Relationships worth fighting for

Everything Everywhere All At Once

I love watching movies, and one that caught my attention this year is Everything Everywhere All at Once. 

When I read that it addresses the philosophical theme of our existence, depression, generational trauma and Asian American identity, I knew I had to see it.  

Everything Everywhere All at Once tells the story of an Asian immigrant family in the United States struggling to find significance, love, connection, safety, hope and faith while defeating evil powers in the multiverse. It connects to me on many levels — as an Asian, as an immigrant and as a believer.  

It is messy, chaotic and complicated, but at its heart is a simple story — a story of reconciliation. 

I’m amazed at how this movie captured the chaotic reality of an immigrant family. Sometimes everything seems to happen all at once, and we are forced to adapt at a fast pace just to survive.  

Living in more than one culture, as immigrants do, is messy, painful and chaotic. It might also be disorganized and disorienting. But then you will see things differently from another culture’s perspective, and you will realize that something important in one’s own culture is not necessarily important in others. 

The movie reminds me of the role of martial arts in different cultures. Every culture, especially in Asia, has its own martial arts discipline. And, contrary to what the media portray as a violent act, the martial arts offer conflict transformation in a peaceful way.  

“True martial arts aren’t about snapping your opponent’s bones or forcing a humiliating surrender. Those results lead only to further conflict. They are about peace and nonviolence and a safe and honorable outcome for all,” says Steve Thomas, a Mennonite minister who holds a black belt in Tae Kwon Do.  

That is exactly the outcome of the martial art used by the protagonist, Evelyn Wang, played by Malaysian actress Michele Yeoh, in Everything Everywhere All at Once. She fights to bring peace, nonviolence and reconciliation. She does this by using her powers to connect and understand the opponents’ deepest longings and desires and then fulfilling them, causing all to stop fighting and be at peace.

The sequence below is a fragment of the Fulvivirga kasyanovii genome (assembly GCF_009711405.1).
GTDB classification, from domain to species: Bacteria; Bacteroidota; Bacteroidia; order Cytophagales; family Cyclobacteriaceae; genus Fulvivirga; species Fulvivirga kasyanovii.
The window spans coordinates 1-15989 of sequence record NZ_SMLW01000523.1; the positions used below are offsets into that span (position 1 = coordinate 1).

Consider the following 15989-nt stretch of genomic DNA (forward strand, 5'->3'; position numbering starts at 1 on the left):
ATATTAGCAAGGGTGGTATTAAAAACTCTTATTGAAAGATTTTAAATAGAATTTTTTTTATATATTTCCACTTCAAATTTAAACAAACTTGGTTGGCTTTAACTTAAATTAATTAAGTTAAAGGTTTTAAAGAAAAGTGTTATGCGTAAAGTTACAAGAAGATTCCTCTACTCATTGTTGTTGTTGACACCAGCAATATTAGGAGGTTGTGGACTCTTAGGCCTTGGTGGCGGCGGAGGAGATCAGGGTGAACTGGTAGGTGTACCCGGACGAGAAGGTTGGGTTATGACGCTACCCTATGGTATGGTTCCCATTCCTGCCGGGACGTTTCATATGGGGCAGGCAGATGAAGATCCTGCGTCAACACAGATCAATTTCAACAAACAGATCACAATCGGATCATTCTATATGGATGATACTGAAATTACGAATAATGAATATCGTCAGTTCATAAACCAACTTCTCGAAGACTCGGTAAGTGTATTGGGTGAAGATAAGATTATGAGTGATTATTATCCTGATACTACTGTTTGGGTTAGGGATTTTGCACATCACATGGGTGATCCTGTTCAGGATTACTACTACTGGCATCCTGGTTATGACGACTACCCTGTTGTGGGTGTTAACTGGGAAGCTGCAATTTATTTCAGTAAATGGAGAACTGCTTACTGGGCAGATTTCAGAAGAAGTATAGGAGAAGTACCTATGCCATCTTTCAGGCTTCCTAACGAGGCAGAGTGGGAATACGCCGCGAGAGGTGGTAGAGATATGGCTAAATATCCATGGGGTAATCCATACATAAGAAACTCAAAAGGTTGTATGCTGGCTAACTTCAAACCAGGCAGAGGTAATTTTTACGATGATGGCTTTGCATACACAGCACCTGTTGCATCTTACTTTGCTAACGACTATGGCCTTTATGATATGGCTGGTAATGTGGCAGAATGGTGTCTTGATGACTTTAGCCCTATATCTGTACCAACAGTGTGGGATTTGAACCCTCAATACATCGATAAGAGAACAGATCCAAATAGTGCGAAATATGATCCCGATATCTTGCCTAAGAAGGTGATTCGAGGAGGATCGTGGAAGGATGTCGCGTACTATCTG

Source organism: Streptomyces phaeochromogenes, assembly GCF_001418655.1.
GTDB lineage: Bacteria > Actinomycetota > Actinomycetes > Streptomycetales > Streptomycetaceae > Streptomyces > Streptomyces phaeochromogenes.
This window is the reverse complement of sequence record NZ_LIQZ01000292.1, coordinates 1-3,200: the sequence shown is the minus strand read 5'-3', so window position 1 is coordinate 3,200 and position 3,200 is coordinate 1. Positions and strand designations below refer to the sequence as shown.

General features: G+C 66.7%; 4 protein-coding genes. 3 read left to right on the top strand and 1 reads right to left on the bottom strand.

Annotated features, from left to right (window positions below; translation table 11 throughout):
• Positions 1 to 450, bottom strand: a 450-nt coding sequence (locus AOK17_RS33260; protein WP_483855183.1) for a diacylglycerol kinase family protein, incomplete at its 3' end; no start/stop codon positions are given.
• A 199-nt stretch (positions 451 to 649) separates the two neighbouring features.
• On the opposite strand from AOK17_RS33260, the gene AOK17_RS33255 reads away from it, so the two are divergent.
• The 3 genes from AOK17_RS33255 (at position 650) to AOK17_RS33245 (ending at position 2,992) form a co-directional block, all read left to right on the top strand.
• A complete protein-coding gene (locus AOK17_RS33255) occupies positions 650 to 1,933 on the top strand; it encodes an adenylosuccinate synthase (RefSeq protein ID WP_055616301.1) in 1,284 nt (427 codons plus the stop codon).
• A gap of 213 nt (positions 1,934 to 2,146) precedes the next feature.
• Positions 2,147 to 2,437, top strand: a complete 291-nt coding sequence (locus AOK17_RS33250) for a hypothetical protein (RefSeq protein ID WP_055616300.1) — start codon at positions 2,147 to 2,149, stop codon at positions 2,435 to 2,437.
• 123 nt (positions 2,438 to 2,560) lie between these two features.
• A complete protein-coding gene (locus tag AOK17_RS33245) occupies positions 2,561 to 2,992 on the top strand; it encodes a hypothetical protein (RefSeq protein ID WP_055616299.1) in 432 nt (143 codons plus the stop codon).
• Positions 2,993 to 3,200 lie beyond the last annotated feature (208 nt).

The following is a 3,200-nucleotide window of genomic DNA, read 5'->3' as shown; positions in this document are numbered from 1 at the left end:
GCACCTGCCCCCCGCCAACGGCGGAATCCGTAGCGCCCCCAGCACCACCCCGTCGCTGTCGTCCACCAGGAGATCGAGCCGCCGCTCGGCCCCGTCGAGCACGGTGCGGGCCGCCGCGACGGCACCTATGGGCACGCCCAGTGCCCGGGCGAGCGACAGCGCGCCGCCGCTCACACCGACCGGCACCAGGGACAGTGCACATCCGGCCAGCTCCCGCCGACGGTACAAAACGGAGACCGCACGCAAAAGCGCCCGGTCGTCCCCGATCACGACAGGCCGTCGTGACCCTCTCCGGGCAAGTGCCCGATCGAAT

This movie reminds me that we are in a battle against dark forces. There is a dark supernatural force in the movie that steals light, joy and hope and creates despair, affecting everyone around it — especially one person who wants to end all existence because that person is hurting. Hurt people hurt people.

This reminds me that “our struggle is not against enemies of flesh and blood, but against the rulers, against the authorities, against the cosmic powers of this present darkness, against the spiritual forces of evil in the heavenly places” (Ephesians 6:12). The only way to triumph is to reconcile people through the way of love that Jesus Christ showed us.

Everything Everywhere All at Once tells a story of reconciliation between parents and their daughter. It is a reconciliation between cultures and generations. We do need to fight for our relationships, and this movie shows us how. 

All the fighting scenes between mother and daughter and the rest of the antagonists lead to a deeper understanding of each other’s pain and trauma. At the end there is recognition that we are all human, broken and in need of redemption.

The movie’s theme of reconciliation reminds me of Luke 1:17, where an angel tells Zechariah that his son, John, will “turn the hearts of parents to their children, and the disobedient to the wisdom of the righteous, to make ready a people prepared for the Lord.”  

John prepared the way for Jesus, whose ministry is reconciliation. As Anabaptists, reconciliation is the center of our work.

I invite you to watch Everything Everywhere All at Once and dive into a unique narrative that doesn’t fit into one box. Get into the mind of Evelyn Wang and understand her struggle to reconcile her relationship with her daughter, father, husband, friends and others.  

The movie won seven Academy Awards, including Best Picture and Best Actress. Michele Yeoh is the first Asian woman to win the Oscar for Best Actress. In her acceptance speech, she said, “For all the little boys and girls that look like me tonight, never stop dreaming. History is in the making.”  

The journey toward reconciliation between generations and cultures has a long way to go, but it’s worth fighting for. Jesus, be with us all.  

Hendy Matahelemual

Hendy Stevan Matahelemual is an ordained minister in Mosaic Mennonite Conference and lives in Philadelphia. 

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